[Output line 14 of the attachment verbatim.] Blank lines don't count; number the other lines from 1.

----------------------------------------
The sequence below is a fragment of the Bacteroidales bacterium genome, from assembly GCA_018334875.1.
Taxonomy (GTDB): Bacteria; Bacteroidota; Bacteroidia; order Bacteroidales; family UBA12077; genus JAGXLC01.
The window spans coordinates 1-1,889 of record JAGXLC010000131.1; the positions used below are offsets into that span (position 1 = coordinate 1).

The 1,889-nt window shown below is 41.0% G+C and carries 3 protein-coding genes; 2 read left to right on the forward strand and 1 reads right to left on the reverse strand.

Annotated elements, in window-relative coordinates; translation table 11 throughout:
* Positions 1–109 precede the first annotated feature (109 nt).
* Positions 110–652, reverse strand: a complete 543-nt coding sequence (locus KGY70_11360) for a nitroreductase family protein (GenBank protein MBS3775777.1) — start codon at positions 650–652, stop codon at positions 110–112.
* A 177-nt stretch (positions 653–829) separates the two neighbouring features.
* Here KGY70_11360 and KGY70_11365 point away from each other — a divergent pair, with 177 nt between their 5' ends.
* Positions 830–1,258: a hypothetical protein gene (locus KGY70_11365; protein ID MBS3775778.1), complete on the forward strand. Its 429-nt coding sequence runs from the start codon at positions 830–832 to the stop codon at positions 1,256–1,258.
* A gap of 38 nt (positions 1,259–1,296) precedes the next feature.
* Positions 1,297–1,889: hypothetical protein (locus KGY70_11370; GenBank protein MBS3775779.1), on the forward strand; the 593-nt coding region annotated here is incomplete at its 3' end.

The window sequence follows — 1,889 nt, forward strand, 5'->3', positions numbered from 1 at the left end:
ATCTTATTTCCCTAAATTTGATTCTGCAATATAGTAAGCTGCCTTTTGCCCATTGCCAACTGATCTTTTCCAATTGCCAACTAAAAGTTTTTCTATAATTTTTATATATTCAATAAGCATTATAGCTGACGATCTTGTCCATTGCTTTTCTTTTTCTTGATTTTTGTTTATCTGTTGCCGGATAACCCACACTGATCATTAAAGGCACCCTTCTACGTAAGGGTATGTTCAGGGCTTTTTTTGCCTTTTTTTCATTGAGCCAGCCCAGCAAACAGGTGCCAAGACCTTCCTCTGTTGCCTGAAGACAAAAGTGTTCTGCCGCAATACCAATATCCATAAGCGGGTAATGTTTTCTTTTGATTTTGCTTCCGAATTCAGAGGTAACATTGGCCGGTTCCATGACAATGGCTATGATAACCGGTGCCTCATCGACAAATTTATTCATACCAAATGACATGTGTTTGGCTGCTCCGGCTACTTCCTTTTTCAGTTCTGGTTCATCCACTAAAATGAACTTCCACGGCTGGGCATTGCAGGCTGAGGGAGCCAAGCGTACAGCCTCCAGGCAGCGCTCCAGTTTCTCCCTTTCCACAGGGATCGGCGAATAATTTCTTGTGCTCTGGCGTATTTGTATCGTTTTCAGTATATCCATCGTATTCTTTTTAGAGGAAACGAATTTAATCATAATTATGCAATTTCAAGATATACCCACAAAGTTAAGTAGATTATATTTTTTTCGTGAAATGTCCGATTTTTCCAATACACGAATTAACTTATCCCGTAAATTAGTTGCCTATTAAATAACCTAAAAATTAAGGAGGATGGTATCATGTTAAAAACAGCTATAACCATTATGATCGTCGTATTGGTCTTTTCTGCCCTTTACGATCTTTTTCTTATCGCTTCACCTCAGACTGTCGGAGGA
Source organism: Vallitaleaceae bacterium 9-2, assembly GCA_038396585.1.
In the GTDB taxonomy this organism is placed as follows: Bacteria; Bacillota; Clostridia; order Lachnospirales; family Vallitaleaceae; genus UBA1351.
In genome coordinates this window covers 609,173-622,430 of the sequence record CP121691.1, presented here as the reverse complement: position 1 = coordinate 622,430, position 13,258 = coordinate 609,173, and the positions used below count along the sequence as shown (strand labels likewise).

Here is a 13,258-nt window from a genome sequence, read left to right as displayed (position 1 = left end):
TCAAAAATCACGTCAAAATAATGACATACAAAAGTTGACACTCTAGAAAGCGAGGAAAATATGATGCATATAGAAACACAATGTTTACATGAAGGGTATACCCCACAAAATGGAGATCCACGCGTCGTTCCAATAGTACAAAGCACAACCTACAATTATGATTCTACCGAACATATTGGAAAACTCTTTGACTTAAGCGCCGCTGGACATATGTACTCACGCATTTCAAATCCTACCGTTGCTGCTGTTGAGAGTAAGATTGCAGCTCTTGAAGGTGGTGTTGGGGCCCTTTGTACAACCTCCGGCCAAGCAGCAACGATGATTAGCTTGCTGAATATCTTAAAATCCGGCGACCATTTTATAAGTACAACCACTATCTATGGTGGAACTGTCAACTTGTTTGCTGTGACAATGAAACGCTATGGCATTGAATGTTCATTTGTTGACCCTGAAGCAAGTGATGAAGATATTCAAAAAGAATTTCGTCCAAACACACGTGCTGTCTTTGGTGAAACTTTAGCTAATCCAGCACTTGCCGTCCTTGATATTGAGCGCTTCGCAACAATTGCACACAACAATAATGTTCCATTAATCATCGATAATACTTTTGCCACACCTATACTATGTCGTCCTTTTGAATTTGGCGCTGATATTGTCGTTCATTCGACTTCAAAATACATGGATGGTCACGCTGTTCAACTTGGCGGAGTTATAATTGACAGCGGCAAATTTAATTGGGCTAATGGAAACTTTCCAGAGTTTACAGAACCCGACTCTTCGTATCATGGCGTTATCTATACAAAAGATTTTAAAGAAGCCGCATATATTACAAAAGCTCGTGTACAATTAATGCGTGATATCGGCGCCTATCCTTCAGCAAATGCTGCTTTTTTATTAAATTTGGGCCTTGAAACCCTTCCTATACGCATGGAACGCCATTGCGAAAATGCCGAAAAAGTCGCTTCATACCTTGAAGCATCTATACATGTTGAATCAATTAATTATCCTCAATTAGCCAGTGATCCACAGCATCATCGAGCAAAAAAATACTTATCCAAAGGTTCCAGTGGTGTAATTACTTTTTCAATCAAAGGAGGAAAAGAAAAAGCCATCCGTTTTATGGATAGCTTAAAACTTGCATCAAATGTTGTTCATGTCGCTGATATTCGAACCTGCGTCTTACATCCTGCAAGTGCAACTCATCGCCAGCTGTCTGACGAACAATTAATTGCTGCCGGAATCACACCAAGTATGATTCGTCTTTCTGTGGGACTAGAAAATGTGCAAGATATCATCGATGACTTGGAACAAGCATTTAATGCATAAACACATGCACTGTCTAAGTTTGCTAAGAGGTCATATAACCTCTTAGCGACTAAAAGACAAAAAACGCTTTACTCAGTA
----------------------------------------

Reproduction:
ATCTTATTTCCCTAAATTTGATTCTGCAATATAGTAAGCTGCCTTTTGCCCATTGCCAACTGATCTTTTCCAATTGCCAACTAAAAGTTTTTCTATAATTTTTATATATTCAATAAGCATTATAGCTGACGATCTTGTCCATTGCTTTTCTTTTTCTTGATTTTTGTTTATCTGTTGCCGGATAACCCACACTGATCATTAAAGGCACCCTTCTACGTAAGGGTATGTTCAGGGCTTTTTTTGCCTTTTTTTCATTGAGCCAGCCCAGCAAACAGGTGCCAAGACCTTCCTCTGTTGCCTGAAGACAAAAGTGTTCTGCCGCAATACCAATATCCATAAGCGGGTAATGTTTTCTTTTGATTTTGCTTCCGAATTCAGAGGTAACATTGGCCGGTTCCATGACAATGGCTATGATAACCGGTGCCTCATCGACAAATTTATTCATACCAAATGACATGTGTTTGGCTGCTCCGGCTACTTCCTTTTTCAGTTCTGGTTCATCCACTAAAATGAACTTCCACGGCTGGGCATTGCAGGCTGAGGGAGCCAAGCGTACAGCCTCCAGGCAGCGCTCCAGTTTCTCCCTTTCCACAGGGATCGGCGAATAATTTCTTGTGCTCTGGCGTATTTGTATCGTTTTCAGTATATCCATCGTATTCTTTTTAGAGGAAACGAATTTAATCATAATTATGCAATTTCAAGATATACCCACAAAGTTAAGTAGATTATATTTTTTTCGTGAAATGTCCGATTTTTCCAATACACGAATTAACTTATCCCGTAAATTAGTTGCCTATTAAATAACCTAAAAATTAAGGAGGATGGTATCATGTTAAAAACAGCTATAACCATTATGATCGTCGTATTGGTCTTTTCTGCCCTTTACGATCTTTTTCTTATCGCTTCACCTCAGACTGTCGGAGGA